This past year has been a whirlwind for me. I never thought I would be able to do half of the things I did this year, let alone my freshman year in college. The weeks before I started at Ball State in August, I dreaded the thought of coming to college. High school was filled with losses in many ways and I assumed college would be the same.
When I got to college, I had a lot of doubts about myself and thought I wouldn’t be good enough to do the things I wanted to do. I have always been a goal oriented person and have always dreamed big. One thing I learned, especially in high school, is that when you set high goals, it can often lead to disappointment. The more disappointed I was with something, the more it was what I expected.
When I met Lisa Renze-Rhodes, Ball State’s Unified Media Advisor, things started to change for the better.
When I realized that sports photography was what I wanted to pursue, I knew my only option would be to join student media. I met Lisa the day after I moved into my dorm and was hooked. Luckily for me, the Daily News needed photographers and I was more than happy to fill that role. I also knew that I loved designing for my high school yearbook and wanted to continue designing in college. At the time, I had no idea that a reunion would be the best thing that ever happened to me.
A few months into the school year, I started getting more and more opportunities. I photographed most of the sports at Ball State and fell more and more in love with it every day. Whenever I take sports photos, I feel exactly where I need to be, I feel at home. Although it can be a very energetic environment, it is the place where I am the least stressed and the most calm.
The more I exercised, the more I seemed to find myself. When I arrived at college, I felt lost. Not because I didn’t know what I wanted to do with my life, but because I didn’t really know who I was anymore. I got lost in high school and being on the Daily News helped me find my place and my people.
By taking pictures and drawing for paper, I started to have more confidence in myself.
I was now becoming the person I had wanted to become. It started with taking pictures at the Ball State Football Homecoming game, then the NCAA Women’s Volleyball Tournament in Louisville, Kentucky, then the NCAA Men’s Volleyball Tournament in Los Angeles.
I applied to be an associate photo editor at the start of second semester and, to my surprise, I got the job. I spent the semester learning to be a leader in the newsroom and was given more and more responsibility. Fairly early in this job, I was given the responsibility of making sure sports had photos or visuals for the newspaper each week. Of the three photo editors, I was the most interested in sports, so I gladly accepted this role. I continued to take pictures at as many sporting events as possible. One of my favorite parts of the year has been seeing how my work has improved since day one, whether it’s photos or design.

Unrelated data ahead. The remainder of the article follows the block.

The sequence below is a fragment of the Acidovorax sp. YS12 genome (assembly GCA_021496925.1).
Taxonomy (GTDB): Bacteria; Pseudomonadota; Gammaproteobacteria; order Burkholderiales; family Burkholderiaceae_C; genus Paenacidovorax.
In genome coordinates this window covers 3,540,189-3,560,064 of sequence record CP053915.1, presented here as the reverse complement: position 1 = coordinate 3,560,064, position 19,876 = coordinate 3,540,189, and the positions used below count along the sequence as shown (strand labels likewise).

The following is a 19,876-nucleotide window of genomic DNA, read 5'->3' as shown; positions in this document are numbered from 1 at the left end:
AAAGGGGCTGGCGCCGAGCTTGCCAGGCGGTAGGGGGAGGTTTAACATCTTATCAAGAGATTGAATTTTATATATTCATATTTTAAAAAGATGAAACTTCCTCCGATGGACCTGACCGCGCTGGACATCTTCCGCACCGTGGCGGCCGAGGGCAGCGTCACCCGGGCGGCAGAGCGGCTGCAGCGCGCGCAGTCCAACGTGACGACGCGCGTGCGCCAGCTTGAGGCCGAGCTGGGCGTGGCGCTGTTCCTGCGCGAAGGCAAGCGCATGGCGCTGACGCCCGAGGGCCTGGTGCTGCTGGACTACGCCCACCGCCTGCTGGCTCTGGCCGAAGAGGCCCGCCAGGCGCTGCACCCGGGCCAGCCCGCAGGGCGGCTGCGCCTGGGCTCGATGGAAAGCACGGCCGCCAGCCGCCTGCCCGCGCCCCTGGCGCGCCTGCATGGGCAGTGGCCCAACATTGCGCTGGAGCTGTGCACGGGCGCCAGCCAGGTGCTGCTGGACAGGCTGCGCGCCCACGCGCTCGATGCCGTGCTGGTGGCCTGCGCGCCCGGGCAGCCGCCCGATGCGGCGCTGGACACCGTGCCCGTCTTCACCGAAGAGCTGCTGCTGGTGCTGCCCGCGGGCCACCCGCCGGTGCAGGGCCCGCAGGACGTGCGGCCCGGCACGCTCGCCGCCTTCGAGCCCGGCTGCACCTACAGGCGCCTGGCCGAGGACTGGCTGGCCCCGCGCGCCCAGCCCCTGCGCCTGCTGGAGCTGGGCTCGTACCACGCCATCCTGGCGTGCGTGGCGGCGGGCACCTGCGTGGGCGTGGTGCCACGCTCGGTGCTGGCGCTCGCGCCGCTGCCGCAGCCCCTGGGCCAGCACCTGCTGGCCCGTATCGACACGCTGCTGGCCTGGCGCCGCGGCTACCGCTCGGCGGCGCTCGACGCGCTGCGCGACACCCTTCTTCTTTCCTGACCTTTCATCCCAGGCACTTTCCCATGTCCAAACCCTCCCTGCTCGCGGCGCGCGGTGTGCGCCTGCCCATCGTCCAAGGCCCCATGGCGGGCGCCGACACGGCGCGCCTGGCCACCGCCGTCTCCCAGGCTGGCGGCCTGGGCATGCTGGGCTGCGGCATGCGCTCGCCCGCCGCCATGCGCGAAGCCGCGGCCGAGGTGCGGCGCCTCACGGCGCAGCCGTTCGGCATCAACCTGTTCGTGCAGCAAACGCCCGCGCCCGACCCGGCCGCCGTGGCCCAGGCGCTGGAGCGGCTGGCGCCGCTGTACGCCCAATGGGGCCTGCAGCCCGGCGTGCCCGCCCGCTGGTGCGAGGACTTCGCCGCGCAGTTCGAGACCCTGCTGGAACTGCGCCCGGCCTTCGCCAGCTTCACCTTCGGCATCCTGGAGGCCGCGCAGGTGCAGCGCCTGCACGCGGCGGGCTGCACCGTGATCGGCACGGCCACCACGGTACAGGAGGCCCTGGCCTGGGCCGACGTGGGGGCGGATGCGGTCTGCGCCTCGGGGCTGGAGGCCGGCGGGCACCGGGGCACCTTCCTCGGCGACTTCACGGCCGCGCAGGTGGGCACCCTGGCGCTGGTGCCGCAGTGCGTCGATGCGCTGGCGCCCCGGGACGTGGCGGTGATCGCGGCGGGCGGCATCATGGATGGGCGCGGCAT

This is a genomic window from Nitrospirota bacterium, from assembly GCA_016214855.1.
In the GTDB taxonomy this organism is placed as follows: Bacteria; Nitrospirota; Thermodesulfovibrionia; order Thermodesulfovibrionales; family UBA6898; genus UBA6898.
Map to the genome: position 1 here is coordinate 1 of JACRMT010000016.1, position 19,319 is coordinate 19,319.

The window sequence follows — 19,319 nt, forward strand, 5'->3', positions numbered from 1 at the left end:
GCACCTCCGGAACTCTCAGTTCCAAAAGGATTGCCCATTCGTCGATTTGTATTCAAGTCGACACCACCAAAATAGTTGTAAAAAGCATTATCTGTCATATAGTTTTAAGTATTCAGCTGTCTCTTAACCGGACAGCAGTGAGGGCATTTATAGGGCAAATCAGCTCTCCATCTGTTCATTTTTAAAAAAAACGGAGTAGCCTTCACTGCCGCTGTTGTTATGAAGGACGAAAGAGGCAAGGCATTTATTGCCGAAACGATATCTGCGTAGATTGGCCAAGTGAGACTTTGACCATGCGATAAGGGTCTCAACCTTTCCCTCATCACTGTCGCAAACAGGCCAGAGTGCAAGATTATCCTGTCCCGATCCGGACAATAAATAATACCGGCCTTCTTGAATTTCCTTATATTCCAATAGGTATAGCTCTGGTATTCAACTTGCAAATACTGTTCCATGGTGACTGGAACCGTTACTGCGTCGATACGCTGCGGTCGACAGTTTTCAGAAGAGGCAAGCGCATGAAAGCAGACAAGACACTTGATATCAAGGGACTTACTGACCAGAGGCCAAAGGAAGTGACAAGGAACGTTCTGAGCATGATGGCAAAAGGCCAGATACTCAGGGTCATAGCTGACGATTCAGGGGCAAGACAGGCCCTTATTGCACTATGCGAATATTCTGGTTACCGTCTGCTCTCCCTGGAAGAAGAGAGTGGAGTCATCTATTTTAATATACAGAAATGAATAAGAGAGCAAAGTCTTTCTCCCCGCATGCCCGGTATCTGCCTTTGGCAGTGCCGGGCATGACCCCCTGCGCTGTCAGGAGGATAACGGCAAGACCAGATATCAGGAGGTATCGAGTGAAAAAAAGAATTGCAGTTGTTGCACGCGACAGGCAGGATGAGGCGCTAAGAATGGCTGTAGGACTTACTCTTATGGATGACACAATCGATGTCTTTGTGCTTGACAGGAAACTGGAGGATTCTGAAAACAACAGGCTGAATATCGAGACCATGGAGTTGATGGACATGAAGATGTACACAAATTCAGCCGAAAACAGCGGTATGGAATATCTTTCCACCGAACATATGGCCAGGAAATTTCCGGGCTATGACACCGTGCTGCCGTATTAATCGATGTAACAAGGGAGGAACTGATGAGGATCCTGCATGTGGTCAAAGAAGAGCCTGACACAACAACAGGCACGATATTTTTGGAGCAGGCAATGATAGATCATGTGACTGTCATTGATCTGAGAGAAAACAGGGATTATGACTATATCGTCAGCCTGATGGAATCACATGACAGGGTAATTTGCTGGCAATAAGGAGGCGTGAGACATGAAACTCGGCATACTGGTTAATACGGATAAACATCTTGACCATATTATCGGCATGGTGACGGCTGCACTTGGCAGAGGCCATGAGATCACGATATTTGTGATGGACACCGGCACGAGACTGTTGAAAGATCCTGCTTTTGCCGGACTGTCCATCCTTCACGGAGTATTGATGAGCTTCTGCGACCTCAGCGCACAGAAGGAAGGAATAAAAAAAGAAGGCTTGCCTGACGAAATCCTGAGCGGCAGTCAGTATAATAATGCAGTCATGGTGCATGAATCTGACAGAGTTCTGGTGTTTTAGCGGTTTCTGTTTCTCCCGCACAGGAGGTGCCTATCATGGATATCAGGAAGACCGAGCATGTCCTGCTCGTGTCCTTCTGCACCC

No matter how stressed I was throughout the year, sports photography was always what brought me back. It’s what I can always count on to be there whenever I’m struggling with something – the one thing that can make me forget everything that’s going on.
Sports photography requires a bit of patience and hyper awareness of what’s going on to best predict what athletes are going to do. It is very difficult to be able to film sports without some understanding of the sport you are covering. You keep shooting and waiting. When you get the shot, there’s so much joy that comes with it.
I spent 14 years of my childhood acting and never thought I would find something that would give me the kind of joy I felt when I was on stage until I found my new passion for sports photography.
When I discovered the possibility of traveling to Los Angeles. to cover the NCAA Men’s Volleyball Tournament, I didn’t think I was the only one going. I’d never been the only one given the opportunity to do something I loved on a larger scale, and I’d gotten so used to being told no that I never would have thought it would happen.
When Ball State won the Midwestern Intercollegiate Volleyball Association (MIVA) regular-season championship, talk escalated over who in the newsroom would travel if the Cardinals made it to the national stage. As Ball State progressed through the tournament, my hopes grew higher than they had been in a long time. I was lucky enough to be able to cover the entire MIVA tournament and when Ball State won, I was overwhelmed with emotions. At that point, we understood that I would be the photographer who would go to California if the opportunity presented itself and I was in shock.
From making plans the week before to now, I felt like I was dreaming. Not only being able to cover Ball State’s final four games, but also the NCAA Men’s Volleyball Championship, I had never felt so much excitement about what I was doing. Having the opportunity to cover these events has given me more confidence than ever.
If someone had told me a year ago that I could have had this experience, I would never have believed you.
Working at the Daily News last year gave me more experiences than I ever thought possible in college. I have never felt so excited or passionate about the work I was doing. The Daily News is one of the most supportive people I have ever met and I don’t know what I would do without them. The Unified Media Lab has become my home away from home and there’s nowhere else I’d rather be.
My dream of being a professional sports photographer is going to take a lot of hard work, but I’m fully dedicated to making it a reality.